Heritage Tourism Development

Delphi  Preservation Society (IN)

 

If you preserve it, will they come?

Part 1

by

Jacqueline L. Evans

Historic preservation has become the focus of many communities across the country as they struggle to regain their past by restoring older homes, buildings, and other artifacts significant to their history.
The reconstruction of historical homes is probably the most familiar form of restoration as individual homeowners acquire older properties and return them to their original condition to be used as private residences or, in some cases, bed and breakfast  accommodations.
It is usually when communities seek to restore non-residential buildings that problems develop.
They gather the necessary community support and everyone is excited by the completed project only to see their efforts go for naught later on when they do not have the financial wherewithal to preserve and maintain the project that they have worked so hard to reclaim. They get so carried away in their excitement and enthusiasm for the restoration that they forget about how much it is going to cost to keep it up in terms of meeting codes, utilities, insurance, security and general maintenance and repairs.
The lesson to be learned is that preservation simply for the sake of preservation is not enough.  Either the long-term upkeep for every project should be factored into the cost so that funds are always available, or every restoration should be designed to be revenue-generating from the beginning so that it is always self-sustaining.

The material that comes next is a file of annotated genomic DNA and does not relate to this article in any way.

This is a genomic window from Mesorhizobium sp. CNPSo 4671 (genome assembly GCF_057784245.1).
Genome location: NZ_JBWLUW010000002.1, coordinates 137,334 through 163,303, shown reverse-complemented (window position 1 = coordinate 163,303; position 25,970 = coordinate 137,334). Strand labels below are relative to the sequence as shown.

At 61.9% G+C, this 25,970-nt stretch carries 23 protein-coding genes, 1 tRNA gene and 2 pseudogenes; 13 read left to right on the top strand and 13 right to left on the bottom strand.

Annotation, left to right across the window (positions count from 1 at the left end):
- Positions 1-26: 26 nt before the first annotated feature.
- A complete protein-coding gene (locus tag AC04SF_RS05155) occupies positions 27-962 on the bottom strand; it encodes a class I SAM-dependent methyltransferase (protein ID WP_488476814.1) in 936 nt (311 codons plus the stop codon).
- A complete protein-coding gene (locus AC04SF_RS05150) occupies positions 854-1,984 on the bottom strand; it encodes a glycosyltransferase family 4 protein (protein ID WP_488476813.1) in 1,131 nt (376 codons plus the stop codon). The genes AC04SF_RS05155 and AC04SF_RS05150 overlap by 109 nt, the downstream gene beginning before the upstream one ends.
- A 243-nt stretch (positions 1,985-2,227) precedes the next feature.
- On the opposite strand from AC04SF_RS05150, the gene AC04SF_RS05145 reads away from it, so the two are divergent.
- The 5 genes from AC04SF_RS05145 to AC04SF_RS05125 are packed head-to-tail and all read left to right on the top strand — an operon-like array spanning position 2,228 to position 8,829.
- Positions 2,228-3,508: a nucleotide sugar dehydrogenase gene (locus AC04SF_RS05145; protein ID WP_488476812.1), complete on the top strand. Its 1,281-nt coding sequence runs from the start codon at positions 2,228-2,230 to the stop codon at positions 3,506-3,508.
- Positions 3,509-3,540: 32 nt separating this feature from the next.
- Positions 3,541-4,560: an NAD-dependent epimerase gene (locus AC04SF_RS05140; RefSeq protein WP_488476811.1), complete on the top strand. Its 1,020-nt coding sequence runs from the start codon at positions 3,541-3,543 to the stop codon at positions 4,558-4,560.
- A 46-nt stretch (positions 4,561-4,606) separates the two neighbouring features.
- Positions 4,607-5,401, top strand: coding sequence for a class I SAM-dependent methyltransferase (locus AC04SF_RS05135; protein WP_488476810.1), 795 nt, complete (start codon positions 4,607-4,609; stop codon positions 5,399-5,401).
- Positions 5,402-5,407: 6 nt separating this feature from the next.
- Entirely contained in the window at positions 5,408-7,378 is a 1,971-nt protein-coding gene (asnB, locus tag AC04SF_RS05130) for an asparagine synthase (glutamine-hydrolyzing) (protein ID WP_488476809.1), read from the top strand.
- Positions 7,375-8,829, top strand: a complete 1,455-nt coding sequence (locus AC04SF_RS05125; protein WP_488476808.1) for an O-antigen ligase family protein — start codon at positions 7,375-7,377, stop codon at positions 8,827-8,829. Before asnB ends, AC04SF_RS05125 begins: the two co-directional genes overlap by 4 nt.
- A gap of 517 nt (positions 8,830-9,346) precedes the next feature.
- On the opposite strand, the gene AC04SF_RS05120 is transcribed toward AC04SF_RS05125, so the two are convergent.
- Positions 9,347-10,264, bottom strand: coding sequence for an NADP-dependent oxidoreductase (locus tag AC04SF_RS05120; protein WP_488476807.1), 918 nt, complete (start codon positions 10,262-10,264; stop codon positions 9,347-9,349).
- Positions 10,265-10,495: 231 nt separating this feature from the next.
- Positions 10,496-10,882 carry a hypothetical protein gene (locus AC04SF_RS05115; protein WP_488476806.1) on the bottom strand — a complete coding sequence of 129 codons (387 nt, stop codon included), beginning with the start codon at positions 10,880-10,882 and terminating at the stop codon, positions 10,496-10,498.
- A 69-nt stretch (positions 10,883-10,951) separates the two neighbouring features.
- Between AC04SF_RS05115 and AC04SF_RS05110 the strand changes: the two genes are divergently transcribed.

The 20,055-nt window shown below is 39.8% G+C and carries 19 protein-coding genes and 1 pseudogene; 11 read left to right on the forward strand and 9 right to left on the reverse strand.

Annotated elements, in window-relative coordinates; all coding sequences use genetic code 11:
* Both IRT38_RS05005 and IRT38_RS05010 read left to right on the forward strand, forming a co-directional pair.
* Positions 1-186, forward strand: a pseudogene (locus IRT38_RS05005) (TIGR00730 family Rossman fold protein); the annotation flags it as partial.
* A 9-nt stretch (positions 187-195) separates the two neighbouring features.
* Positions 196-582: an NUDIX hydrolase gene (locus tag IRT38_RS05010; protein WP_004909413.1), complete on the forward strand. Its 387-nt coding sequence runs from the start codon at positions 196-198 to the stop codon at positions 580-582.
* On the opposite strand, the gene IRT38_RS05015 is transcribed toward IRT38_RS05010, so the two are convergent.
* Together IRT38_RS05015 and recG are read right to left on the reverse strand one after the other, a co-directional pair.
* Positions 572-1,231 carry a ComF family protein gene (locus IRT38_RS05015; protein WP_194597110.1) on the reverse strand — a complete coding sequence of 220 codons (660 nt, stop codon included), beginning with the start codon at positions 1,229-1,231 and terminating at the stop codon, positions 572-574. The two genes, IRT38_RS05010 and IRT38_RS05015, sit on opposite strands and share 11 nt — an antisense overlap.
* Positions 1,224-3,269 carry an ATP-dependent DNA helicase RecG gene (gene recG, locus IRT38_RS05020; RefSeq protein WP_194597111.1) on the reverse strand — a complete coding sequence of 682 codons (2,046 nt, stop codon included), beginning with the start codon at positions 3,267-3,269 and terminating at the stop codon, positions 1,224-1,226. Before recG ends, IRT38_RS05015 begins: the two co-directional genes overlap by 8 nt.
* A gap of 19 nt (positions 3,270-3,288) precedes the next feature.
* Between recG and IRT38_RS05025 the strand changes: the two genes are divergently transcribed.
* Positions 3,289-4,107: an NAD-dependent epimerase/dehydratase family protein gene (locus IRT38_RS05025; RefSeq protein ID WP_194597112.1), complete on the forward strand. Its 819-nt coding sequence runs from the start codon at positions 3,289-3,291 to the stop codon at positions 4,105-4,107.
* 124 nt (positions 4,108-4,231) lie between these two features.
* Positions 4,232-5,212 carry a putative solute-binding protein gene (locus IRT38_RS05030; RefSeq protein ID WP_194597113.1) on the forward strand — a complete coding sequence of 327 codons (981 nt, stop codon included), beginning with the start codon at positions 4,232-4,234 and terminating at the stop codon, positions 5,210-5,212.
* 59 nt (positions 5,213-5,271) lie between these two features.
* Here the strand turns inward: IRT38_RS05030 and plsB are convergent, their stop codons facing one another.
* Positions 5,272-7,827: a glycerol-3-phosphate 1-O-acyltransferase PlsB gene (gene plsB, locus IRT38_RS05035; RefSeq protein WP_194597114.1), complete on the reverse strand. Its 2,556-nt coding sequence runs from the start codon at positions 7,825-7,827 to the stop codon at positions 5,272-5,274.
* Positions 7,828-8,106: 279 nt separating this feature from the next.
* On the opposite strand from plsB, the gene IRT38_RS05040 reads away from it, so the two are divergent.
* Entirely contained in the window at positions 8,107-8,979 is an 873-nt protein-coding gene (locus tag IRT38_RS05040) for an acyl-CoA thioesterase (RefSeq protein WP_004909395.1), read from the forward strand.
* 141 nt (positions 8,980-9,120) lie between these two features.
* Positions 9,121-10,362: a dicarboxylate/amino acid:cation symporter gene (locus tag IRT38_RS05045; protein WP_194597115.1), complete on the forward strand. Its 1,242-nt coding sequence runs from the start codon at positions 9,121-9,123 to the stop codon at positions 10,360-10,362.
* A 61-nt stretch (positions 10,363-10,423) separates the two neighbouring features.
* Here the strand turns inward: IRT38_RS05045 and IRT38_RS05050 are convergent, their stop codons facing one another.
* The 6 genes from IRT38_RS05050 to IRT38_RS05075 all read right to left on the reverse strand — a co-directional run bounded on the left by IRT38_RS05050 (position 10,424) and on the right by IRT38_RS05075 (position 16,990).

There is nothing more discouraging for communities than to have to continually raise funds to support projects they thought had been paid for a long time ago but which have become a constant drain on their energy and resources.  Sound preservation requires careful planning to be self-sustaining – it cannot be just another pretty picture.
Now, the question is:  Does the average tourist wait to visit an historical building, a community, a district, or a main street until it has been registered by The National Trust for Historic Preservation?  The answer is, NO!   They are impatient and want as much information now during the progress of preservation!
Part 2
“If you preserve it, will they come?” will tell you why
waiting for this sanction could kill every good intention your developers have.

Delphi Preservation Society (IN)

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